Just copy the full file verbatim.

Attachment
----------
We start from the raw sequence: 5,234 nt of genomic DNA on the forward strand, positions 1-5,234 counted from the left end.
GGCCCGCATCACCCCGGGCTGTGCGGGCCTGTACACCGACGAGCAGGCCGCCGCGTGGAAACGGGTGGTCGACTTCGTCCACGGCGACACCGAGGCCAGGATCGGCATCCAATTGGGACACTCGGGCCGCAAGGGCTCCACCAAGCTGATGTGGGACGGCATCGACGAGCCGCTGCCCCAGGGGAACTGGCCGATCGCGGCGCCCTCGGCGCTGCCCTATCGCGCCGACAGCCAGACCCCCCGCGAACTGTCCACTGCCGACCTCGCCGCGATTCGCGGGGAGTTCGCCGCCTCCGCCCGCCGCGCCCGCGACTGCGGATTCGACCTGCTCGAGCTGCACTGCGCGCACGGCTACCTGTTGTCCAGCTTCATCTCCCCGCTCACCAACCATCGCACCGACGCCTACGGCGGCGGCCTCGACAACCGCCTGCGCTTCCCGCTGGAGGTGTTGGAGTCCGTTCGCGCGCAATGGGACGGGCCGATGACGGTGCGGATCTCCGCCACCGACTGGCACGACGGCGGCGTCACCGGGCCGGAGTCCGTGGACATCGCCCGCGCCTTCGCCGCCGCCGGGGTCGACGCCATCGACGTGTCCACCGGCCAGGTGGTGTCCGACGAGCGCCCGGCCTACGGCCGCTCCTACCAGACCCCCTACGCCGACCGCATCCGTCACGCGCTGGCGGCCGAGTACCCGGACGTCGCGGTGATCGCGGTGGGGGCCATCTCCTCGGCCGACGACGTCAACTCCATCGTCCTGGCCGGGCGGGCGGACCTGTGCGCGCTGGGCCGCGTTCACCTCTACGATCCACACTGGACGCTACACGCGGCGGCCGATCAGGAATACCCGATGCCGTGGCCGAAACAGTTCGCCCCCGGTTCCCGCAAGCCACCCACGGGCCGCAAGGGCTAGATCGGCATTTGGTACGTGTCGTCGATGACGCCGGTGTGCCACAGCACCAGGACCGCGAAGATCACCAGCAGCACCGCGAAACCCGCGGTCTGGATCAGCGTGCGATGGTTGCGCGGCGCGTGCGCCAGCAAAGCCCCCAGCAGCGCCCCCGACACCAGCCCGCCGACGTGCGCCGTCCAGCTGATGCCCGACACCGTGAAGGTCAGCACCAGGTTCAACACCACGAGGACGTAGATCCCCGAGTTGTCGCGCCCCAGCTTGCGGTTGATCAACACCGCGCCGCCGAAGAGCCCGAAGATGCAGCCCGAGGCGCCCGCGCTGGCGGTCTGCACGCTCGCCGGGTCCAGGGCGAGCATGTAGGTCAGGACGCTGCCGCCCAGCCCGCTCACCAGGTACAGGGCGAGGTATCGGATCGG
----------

We start from the raw sequence: 5,234 nt of genomic DNA on the forward strand, positions 1-5,234 counted from the left end.
GGCCCGCATCACCCCGGGCTGTGCGGGCCTGTACACCGACGAGCAGGCCGCCGCGTGGAAACGGGTGGTCGACTTCGTCCACGGCGACACCGAGGCCAGGATCGGCATCCAATTGGGACACTCGGGCCGCAAGGGCTCCACCAAGCTGATGTGGGACGGCATCGACGAGCCGCTGCCCCAGGGGAACTGGCCGATCGCGGCGCCCTCGGCGCTGCCCTATCGCGCCGACAGCCAGACCCCCCGCGAACTGTCCACTGCCGACCTCGCCGCGATTCGCGGGGAGTTCGCCGCCTCCGCCCGCCGCGCCCGCGACTGCGGATTCGACCTGCTCGAGCTGCACTGCGCGCACGGCTACCTGTTGTCCAGCTTCATCTCCCCGCTCACCAACCATCGCACCGACGCCTACGGCGGCGGCCTCGACAACCGCCTGCGCTTCCCGCTGGAGGTGTTGGAGTCCGTTCGCGCGCAATGGGACGGGCCGATGACGGTGCGGATCTCCGCCACCGACTGGCACGACGGCGGCGTCACCGGGCCGGAGTCCGTGGACATCGCCCGCGCCTTCGCCGCCGCCGGGGTCGACGCCATCGACGTGTCCACCGGCCAGGTGGTGTCCGACGAGCGCCCGGCCTACGGCCGCTCCTACCAGACCCCCTACGCCGACCGCATCCGTCACGCGCTGGCGGCCGAGTACCCGGACGTCGCGGTGATCGCGGTGGGGGCCATCTCCTCGGCCGACGACGTCAACTCCATCGTCCTGGCCGGGCGGGCGGACCTGTGCGCGCTGGGCCGCGTTCACCTCTACGATCCACACTGGACGCTACACGCGGCGGCCGATCAGGAATACCCGATGCCGTGGCCGAAACAGTTCGCCCCCGGTTCCCGCAAGCCACCCACGGGCCGCAAGGGCTAGATCGGCATTTGGTACGTGTCGTCGATGACGCCGGTGTGCCACAGCACCAGGACCGCGAAGATCACCAGCAGCACCGCGAAACCCGCGGTCTGGATCAGCGTGCGATGGTTGCGCGGCGCGTGCGCCAGCAAAGCCCCCAGCAGCGCCCCCGACACCAGCCCGCCGACGTGCGCCGTCCAGCTGATGCCCGACACCGTGAAGGTCAGCACCAGGTTCAACACCACGAGGACGTAGATCCCCGAGTTGTCGCGCCCCAGCTTGCGGTTGATCAACACCGCGCCGCCGAAGAGCCCGAAGATGCAGCCCGAGGCGCCCGCGCTGGCGGTCTGCACGCTCGCCGGGTCCAGGGCGAGCATGTAGGTCAGGACGCTGCCGCCCAGCCCGCTCACCAGGTACAGGGCGAGGTATCGGATCGG